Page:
Point, click, shut! Camera stores are rapidly fading into obsolescence as smartphones take the place of mass market cameras, film and paid photo processing.
Ultimately, this sort of plug-in modular solution could ensure that Beijing’s oldest and most culturally and historically important neighborhoods remain livable for local residents.
The Neverwas Haul was built over six months in 2006 and is made almost entirely of recycled materials.
Web Urbanist has today’s adaptive reuse divine inspiration!
Former houses of worship all over the world retain all of their awe-inspiring original architectural elements like vaulted ceilings, arches, altars and stained glass windows while adjusting to needs that are more mundane.
WebUrbanist has a fantastic article on Abandoned Breweries – not to mention the superb photos. Don’t miss it!
With the bulk of its machinery sold and shipped to China by latter-day owners Pabst Blue Ribbon, the brewery building located near 33rd Street and Avenue E passed into private ownership. This development has stymied several attempts by Galveston city authorities to raze and redevelop the brewery complex; bad for the city but a blessing for urban explorers! Speaking of which, let’s all give a shout out to Lens Adventurer, whose striking images grace this capsule commentary on Falstaff’s grungy Galveston outpost.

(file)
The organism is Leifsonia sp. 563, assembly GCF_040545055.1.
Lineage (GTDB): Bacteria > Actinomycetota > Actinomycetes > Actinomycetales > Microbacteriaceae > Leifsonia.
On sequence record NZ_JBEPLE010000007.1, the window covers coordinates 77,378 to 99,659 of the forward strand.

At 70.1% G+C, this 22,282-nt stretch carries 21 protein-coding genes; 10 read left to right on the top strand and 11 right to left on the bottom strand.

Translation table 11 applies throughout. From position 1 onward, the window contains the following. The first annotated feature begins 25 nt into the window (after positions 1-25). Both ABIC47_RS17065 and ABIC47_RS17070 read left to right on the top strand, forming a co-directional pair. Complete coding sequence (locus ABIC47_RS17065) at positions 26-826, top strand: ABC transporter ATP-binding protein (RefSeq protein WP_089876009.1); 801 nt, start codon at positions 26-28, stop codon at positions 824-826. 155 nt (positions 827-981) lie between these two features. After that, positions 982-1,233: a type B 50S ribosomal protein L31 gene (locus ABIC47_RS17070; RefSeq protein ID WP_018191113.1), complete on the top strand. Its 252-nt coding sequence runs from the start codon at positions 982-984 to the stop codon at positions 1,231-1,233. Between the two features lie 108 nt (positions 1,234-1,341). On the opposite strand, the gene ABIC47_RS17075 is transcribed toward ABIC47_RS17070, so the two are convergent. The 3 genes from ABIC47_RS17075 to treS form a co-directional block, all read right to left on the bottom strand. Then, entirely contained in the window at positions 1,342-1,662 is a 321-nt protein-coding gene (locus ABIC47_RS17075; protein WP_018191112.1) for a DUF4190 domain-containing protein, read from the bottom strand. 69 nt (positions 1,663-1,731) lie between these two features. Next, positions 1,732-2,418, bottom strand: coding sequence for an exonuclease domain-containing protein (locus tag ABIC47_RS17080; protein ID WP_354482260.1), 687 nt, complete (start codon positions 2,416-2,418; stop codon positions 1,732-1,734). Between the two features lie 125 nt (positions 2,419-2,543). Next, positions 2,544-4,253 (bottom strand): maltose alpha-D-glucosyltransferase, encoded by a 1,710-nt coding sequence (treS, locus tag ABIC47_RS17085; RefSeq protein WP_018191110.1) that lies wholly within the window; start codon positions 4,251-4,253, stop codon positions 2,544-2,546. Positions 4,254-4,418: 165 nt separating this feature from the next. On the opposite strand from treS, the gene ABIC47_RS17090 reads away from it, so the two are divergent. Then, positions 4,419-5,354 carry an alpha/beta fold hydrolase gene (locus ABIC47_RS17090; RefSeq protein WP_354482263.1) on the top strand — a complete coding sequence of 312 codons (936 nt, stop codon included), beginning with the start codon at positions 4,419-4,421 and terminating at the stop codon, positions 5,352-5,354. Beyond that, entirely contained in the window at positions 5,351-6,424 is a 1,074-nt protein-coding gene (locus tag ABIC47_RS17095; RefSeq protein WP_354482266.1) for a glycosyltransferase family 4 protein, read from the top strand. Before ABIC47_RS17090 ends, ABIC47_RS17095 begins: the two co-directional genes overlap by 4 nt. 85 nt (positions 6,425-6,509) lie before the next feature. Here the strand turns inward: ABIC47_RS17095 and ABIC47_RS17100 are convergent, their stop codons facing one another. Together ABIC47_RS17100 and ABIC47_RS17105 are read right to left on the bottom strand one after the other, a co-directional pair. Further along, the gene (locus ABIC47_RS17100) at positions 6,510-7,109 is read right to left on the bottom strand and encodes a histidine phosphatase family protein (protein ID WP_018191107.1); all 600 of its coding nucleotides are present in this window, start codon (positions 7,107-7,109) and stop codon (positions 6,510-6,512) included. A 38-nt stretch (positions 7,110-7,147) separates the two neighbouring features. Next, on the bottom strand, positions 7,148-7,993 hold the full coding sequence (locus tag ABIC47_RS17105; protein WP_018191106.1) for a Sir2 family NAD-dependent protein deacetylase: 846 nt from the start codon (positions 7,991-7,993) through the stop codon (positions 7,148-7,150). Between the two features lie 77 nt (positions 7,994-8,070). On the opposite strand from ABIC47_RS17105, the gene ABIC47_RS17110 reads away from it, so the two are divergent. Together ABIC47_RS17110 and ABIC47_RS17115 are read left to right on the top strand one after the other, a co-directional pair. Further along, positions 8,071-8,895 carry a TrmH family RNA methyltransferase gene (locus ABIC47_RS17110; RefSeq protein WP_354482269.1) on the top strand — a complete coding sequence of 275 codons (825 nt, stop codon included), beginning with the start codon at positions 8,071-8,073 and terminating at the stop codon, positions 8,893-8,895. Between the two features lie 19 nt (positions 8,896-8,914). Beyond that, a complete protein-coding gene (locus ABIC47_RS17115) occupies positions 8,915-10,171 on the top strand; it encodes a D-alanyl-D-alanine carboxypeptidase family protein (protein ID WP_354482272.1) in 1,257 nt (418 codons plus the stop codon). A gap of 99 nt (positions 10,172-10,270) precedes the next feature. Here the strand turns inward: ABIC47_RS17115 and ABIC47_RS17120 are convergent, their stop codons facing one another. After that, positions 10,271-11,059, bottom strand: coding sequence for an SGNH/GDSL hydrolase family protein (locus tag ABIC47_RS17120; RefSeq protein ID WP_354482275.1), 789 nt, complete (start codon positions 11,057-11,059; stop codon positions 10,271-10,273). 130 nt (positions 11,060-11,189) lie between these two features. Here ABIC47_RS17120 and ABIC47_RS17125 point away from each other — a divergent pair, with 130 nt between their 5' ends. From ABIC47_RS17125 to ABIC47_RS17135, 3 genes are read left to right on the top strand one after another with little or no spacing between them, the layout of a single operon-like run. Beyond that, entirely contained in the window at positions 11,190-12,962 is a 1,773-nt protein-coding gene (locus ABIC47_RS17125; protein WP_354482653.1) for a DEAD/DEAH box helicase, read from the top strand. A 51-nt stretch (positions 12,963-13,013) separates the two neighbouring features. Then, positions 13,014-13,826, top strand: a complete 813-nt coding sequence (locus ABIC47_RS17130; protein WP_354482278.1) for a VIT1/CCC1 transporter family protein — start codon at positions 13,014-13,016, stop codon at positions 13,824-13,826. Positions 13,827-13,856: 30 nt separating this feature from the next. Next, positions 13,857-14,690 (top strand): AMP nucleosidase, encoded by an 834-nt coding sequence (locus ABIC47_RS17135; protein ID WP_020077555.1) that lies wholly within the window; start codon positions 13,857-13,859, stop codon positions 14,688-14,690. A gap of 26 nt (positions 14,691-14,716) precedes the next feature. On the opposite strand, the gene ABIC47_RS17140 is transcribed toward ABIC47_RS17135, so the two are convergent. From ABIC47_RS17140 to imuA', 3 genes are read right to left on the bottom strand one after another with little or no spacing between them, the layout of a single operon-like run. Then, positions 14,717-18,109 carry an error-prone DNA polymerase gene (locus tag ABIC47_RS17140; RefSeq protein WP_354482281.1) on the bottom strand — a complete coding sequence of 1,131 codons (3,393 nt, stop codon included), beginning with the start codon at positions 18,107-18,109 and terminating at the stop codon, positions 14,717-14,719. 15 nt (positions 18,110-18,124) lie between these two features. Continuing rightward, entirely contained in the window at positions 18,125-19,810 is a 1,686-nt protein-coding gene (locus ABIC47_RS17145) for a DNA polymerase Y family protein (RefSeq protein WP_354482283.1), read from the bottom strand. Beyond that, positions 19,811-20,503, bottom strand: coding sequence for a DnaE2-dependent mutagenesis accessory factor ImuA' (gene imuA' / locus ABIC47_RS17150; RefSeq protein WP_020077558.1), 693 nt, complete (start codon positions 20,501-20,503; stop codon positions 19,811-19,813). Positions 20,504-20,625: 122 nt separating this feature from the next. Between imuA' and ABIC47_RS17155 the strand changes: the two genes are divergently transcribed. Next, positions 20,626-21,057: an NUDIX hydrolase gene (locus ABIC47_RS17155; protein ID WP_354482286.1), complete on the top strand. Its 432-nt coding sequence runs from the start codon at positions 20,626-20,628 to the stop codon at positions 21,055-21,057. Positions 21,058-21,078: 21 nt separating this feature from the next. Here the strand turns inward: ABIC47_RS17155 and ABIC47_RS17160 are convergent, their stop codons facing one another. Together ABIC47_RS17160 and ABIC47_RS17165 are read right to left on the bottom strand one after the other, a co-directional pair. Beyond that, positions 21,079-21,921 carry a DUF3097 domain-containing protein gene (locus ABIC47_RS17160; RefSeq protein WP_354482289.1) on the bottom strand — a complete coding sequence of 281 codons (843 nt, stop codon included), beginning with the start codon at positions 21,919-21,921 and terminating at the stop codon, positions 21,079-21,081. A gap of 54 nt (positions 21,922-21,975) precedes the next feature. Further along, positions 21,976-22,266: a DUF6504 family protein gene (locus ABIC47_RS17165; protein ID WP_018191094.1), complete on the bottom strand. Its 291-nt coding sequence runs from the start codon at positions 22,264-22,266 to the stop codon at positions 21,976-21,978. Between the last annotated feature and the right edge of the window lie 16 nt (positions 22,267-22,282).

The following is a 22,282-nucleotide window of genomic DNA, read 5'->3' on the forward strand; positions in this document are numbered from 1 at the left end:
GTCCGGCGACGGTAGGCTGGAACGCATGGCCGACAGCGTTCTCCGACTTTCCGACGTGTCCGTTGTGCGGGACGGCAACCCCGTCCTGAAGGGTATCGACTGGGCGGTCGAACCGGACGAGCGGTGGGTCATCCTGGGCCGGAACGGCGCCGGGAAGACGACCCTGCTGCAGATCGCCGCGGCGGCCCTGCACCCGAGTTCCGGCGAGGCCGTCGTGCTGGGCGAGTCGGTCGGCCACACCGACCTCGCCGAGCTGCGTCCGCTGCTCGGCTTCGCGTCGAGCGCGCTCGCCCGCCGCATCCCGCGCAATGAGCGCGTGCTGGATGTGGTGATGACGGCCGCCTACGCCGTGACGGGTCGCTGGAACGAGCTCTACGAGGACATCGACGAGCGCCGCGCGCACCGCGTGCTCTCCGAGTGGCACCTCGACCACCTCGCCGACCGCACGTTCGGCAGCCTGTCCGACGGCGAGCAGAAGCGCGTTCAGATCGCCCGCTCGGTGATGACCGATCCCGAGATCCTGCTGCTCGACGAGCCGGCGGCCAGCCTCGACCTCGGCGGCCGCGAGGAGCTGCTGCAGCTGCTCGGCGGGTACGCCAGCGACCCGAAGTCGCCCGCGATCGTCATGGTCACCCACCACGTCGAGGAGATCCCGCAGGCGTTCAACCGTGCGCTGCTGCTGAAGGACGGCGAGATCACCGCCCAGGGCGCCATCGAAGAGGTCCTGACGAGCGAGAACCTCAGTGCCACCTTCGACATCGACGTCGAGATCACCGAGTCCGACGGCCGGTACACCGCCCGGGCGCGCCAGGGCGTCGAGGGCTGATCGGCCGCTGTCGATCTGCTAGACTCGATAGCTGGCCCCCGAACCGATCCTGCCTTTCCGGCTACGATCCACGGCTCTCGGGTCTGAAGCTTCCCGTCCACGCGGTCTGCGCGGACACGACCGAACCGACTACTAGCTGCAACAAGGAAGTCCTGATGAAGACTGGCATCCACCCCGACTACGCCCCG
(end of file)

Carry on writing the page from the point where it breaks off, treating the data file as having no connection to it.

Great article by WebUrbanizst on abandoned industrial buildings. Don’t miss it.
When it comes to Detroit, how can you choose just one standout abandonment? The city is, in and of itself, a jaw-dropping wonder of architectural decay. Once it lost its identity as a manufacturing mecca, Detroit also lost a large number of its residents, leaving block after block abandoned, with few signs of life in between. Once the fourth-largest city in the United States, Detroit is now filled with towering structures that have been left as they were when last used, often full of the ephemera of life. These include a number of high-rises – the most notable being Michigan Grand Terminal, pictured above with an overgrown lawn – and burned-out factories.
We’ve posted DetroitUrbex before. They embody social media use for good – make that amazing.
Their latest photos of abandoned schools are haunting. Thanks to Web Urbanist for bringing them to our attention.
Dad, these are for you.
It is one thing to see a building in a state of disrepair and imagine what it would have been like when it was occupied and vibrant. It is quite another to overlay a photograph, taken from the precise same spot, bringing into sharp focus the difference a day, week, month, year or decade can make.
Don’t miss the rest via Then & Now: Hybrid Images of a Deserted School in Detroit | WebUrbanist.